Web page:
CEO: Byron Kennedy
SPEE3D's high speed, 3D printing process is used for metals and can make spare parts in just a few minutes.
This month, SPEE3D announced that the British Army will purchase its new XSPEE3D metal Additive Manufacturing machine. In addition, the British Army has signed a two-year contract with SPEE3D, who will training the British Army’s Royal Electrical and Mechanical Engineers.
“Working together with defence worldwide, we have explored the impact of Additive Manufacturing to solve real supply chain problems by printing critical parts on demand and in rough conditions," said Byron Kennedy, co-founder and CEO of SPEE3D.
CEO: Daniel Held
Mark3D is an expert in 3D printers, suitable materials and software and its consultants know their way around additive design for manufacturing purposes. Recently, the company has launched a new Aerospace and Defence Division in the UK's iAero Centre to encourage the adoption of additive manufacturing in the defence sector.
"We believe there are still many challenges facing the Aerospace and Defence industry in relation to adopting additive manufacturing and we’d like to help solve them," said Ian Weston, Managing Director at Mark3D UK. "This division is a continuation of our strategic investment in serving our current and future customers in these industries."
CFO: Reinhard Festag
BigRep is the developer of the world’s biggest serial production 3D printers, offering top quality speed and reliability. The company also 3D printed the world’s first e-motorcycle: The NERA e-motorcycle.
“These exciting prototypes not only demonstrate the unprecedented capacity of FFF large-scale 3D printing technology in Additive Manufacturing," said Stephan Beyer, former CEO of BigRep. "They also emphasize our unique ability as the market’s innovation and thought leader to bring cutting-edge technologies from design to reality, providing an added-value market lead for our industrial customers.”
7. Aleph Farms
CEO: Didier Toubia
The supply chain crises over the past few years has hit many sectors, but food shortages have hit humanity relentlessly in the past - and possibly worse in the future as the human population continues to expand and humans live longer lives. The need for food is increasing and with it, prices are rising. 3D printed food might be the answer. Enter Israeli startup Aleph Farms. Using 3D bioprinting and live cultures of animal cells, the company can grow rib-eye steaks in labs in one month - the first to do so in 2018.
LinkedIn: Aleph Farms
6. Redefine Meat
CEO: Eshchar Ben-Shitrit
Israel is becoming a hub for food innovation, with Redefine Meat also offering 3D printed food, such as burgers, kababs and sausage - it can print plant-based-beef at 10kg in one hour.
The vegan food printed by Redefine Meat has also taken off in Europe and Redefine Meat has teamed up with Givaudan, a Swiss multinational flavour manufacturer, to enhance its burger patties, Mediterranean-style kebabs and more. It's printed food is now available in 70 restaurants in the UK, Germany and the Netherlands.
LinkedIn: Redefine Meat
Austin, Texas, USA
CEO: Jason Ballard
In its mission to help more people afford a home of their own, ICON uses 3D printing robotics and software in its sustainable construction technologies.
“If we’re going to be the advanced civilization we say we are and think we are, we ought to be better at sheltering ourselves,” said CEO Jason Ballard. “We must have ways of sheltering ourselves that don’t ruin this planet in the first place.”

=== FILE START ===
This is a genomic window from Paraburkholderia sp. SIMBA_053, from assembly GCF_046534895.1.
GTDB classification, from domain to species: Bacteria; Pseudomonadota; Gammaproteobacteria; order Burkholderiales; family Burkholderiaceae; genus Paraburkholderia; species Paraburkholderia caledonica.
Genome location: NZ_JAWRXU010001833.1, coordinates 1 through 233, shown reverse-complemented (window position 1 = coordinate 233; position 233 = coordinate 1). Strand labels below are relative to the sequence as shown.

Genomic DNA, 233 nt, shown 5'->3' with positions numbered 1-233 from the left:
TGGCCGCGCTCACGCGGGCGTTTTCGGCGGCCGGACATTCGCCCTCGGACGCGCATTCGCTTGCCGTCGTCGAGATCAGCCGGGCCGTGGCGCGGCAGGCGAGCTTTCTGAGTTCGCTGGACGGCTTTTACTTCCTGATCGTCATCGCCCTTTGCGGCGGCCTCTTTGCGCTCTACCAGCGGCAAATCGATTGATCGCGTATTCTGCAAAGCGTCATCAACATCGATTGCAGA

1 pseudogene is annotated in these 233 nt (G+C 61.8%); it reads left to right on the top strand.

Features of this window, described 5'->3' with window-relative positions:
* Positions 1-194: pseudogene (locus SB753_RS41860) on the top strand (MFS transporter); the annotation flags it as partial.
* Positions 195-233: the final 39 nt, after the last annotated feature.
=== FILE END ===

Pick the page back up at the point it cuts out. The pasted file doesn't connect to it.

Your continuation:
4. 3D Systems Corporation
Rock Hill, South Carolina, USA
CEO: Jeffrey A Graves
Three decades ago, industrial machinery manufacturing company 3D Systems Corporation brought 3D printing to the manufacturing sector. Now, it is a leader in 3D printing - across healthcare (including dental), aerospace, defence and automotive.
3D Systems empowers its customers to build products with its unique hardware, software and materials, alongside its expertise.
CEO: Yoav Zeif
Stratasys was founded in 1989, Minnesota, USA, Stratasys is now headquartered in Israel. The company is leading the global move to additive manufacturing with its 3D printing polymer solutions across sectors including aerospace, automotive, industrial machinery and healthcare.
“Disruptive technologies are changing the face of manufacturing, and 3D printing is one of the most transformative technologies we have seen to date, with almost limitless potential looking ahead,” said Yann Rageul, the Commercial Leader of the Industrial Business for EMEA and Asia at Stratasys.
CEO: Bjørn Gulden
Founded in 1948, Adidas has evolved with footwear and embraced the opportunities of 3D printing. By manufacturing shoes layer by layer, the designers at Adidas can build footwear without the flaws of traditional casting, moulding or machining.
Adidas’ new shoe, the 4DFWD, was manufactured with Carbon 3D printing technology and includes a 3D printed bowtie-shaped lattice to improve runners movement.
Palo Alto, California, USA
CEO: Enrique Lores
HP’s 3D printing solutions are designed to change the world. The HP Multi Jet Fusion can produce components in millions of colours, which has made it an attractive option for the jewellery industry.
In a partnership with Italian jewellers Legor, Ramon Pastor, HP’s Global Head and General Manager for Multi Jet, said he was excited to partner with another company that holds sustainability as a core business value.
“We’re looking forward to continuing our Metal Jet partnership with Legor to champion the adoption of 3D printing technology in new and exciting industries while encouraging the adoption of this innovative technology for new applications,” said Pastor.